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The sensory processing of adults with Tourette Syndrome

Posted on 29 September 2014


Research finding that people with TS have higher sensory sensitivity

Tourette Syndrome is a hyperkinetic movement disorder, involving multiple motor and phonic tics. Sensory urges often precede these tics and increasing evidence to suggest that individuals might also experience heightened sensitivity to external stimuli.  This research seeks to explore how the sensory processing of adults with Tourette Syndrome compares with that of the general population using a Sensory Profile self-questionnaire.
Using a range of statistical tests, the profile results from a sample of adults with Tourette Syndrome were compared with those of the standardisation study’s adult age group (Brown and Dunn, 2002). Adults with Tourette Syndrome scored significantly higher than the standardisation adult age group in the quadrants of sensory sensitivity and sensation avoidance, consistent with predictions made, based upon literature. The Tourette Syndrome group also scored significantly higher in the quadrant of low registration and significantly lower in terms of sensation seeking.
This study has provided a preliminary description of how the sensory processing of adults with Tourette syndrome differs from that of the general population.  Owing to the study’s limitations, the account cannot be conclusive.  However, the results suggests that the conclusions will reflect the broader population. 

This study did not collect any information regarding the impact that sensory processing had upon the daily functioning of those with Tourette syndrome.  Therefore, future research efforts need to investigate whether the differences in sensory processing are of clinical significance.  It is also necessary to determine if the same differences in sensory processing are demonstrated by children with Tourette syndrome and adults aged over 65 years when compared to groups from the general population.  There is obviously a vast amount of research which is needed to determine differences in the sensory processing of those who are diagnosed with Tourette syndrome and co-morbid disorders, such as OCD and ADHD, compared to those with a singular diagnosis.  Finally, the impact that medication has upon the sensory experiences of those with Tourette syndrome will also need to be explored.  There would also clearly be benefits to any research which attempted to clarify whether some tics were triggered by, or intensified, as a result of sensory stimuli.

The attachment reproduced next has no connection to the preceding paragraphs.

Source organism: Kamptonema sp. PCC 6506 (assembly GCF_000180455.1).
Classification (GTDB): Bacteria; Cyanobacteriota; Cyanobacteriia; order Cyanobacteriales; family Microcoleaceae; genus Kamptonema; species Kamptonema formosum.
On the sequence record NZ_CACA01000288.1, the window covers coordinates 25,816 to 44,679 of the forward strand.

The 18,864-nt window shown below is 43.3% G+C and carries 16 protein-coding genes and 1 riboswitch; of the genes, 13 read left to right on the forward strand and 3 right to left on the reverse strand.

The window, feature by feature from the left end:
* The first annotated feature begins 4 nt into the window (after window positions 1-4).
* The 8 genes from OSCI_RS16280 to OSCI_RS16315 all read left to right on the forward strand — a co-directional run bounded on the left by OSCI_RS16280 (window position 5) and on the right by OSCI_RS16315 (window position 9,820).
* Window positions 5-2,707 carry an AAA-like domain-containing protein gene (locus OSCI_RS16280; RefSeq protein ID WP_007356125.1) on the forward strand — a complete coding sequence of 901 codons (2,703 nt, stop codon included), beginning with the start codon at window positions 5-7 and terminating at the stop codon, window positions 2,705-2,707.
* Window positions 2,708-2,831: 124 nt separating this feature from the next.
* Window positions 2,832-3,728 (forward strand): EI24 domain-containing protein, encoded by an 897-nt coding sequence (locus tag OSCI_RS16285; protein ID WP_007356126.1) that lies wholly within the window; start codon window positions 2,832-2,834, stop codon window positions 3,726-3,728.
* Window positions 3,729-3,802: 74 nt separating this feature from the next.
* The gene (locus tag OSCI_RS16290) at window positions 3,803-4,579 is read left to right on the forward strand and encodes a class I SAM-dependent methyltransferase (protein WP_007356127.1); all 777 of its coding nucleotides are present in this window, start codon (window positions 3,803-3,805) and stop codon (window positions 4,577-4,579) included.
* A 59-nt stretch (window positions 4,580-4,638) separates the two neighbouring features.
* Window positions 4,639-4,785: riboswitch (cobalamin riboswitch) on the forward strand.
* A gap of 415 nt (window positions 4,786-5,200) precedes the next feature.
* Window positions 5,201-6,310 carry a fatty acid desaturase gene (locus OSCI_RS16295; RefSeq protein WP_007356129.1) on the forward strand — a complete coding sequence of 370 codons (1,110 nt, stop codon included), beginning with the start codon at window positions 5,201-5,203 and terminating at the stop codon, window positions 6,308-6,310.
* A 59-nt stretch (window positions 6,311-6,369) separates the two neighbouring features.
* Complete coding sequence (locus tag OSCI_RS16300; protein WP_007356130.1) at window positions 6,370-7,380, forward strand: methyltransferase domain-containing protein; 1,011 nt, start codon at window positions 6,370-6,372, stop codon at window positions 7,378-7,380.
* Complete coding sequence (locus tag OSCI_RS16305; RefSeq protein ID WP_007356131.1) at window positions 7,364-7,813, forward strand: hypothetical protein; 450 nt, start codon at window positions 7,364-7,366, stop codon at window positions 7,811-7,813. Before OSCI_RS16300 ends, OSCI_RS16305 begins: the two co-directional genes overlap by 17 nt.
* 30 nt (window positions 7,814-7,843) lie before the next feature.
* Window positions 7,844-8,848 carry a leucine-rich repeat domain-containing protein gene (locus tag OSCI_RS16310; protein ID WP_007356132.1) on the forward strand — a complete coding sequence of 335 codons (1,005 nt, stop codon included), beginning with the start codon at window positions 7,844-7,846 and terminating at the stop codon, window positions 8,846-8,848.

The answers to these questions would have practical implications for occupational therapists working with adults and children who have Tourette syndrome.  Such findings would inform practice, and help to develop effective occupational therapy interventions which addressed the sensory needs of those with Tourette syndrome and, by extension, help to increase participation in activities of daily life and lead to greater satisfaction in occupational performance.

What does this mean for people with Tourettes Syndrome?

These are general findings and may not reflect your experience but for those with Tourette syndrome this offers further understanding of why they might respond as they do.  When compared with others these findings indicate that: 
• Increased sensory sensitivity means individuals will have a much stronger reaction to sensations such as pain, noise or smells.
• Increased sensory avoidance means individuals are more likely to avoid sensory input and actively escape stimulating situations
• Regarding low registration this means individuals are more likely to respond to sensory stimulation than the general population.
• And lower sensation seeking means that individuals are less likely to seek out sensations or sensory experiences.

This research has been submitted for publication and we hope to have a link to it here on the TA website when it is ready. If you have more questions about this research please contact: Chris McKenna,, 01642 38 4191.

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